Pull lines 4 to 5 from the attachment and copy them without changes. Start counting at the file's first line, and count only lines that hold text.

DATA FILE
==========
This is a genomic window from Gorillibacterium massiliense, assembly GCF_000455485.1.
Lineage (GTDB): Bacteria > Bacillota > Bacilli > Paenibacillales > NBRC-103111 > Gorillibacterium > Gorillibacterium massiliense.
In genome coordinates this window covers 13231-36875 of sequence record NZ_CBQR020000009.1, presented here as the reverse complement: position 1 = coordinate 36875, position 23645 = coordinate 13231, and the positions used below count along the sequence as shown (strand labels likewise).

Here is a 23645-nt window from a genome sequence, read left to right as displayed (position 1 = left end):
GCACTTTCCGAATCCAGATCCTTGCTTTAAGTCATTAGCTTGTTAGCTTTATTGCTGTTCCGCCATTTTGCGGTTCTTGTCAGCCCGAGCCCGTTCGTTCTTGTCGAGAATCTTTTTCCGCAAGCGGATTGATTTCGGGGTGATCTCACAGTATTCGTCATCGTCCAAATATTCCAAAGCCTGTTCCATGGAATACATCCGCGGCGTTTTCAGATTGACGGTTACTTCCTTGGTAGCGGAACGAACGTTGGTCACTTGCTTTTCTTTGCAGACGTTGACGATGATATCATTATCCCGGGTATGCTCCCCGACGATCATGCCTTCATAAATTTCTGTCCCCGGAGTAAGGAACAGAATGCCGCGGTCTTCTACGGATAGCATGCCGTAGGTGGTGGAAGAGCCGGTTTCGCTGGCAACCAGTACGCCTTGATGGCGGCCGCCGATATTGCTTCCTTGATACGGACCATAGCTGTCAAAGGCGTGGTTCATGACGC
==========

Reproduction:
Here is a 23645-nt window from a genome sequence, read left to right as displayed (position 1 = left end):
GCACTTTCCGAATCCAGATCCTTGCTTTAAGTCATTAGCTTGTTAGCTTTATTGCTGTTCCGCCATTTTGCGGTTCTTGTCAGCCCGAGCCCGTTCGTTCTTGTCGAGAATCTTTTTCCGCAAGCGGATTGATTTCGGGGTGATCTCACAGTATTCGTCATCGTCCAAATATTCCAAAGCCTGTTCCATGGAATACATCCGCGGCGTTTTCAGATTGACGGTTACTTCCTTGGTAGCGGAACGAACGTTGGTCACTTGCTTTTCTTTGCAGACGTTGACGATGATATCATTATCCCGGGTATGCTCCCCGACGATCATGCCTTCATAAATTTCTGTCCCCGGAGTAAGGAACAGAATGCCGCGGTCTTCTACGGATAGCATGCCGTAGGTGGTGGAAGAGCCGGTTTCGCTGGCAACCAGTACGCCTTGATGGCGGCCGCCGATATTGCTTCCTTGATACGGACCATAGCTGTCAAAGGCGTGGTTCATGACGC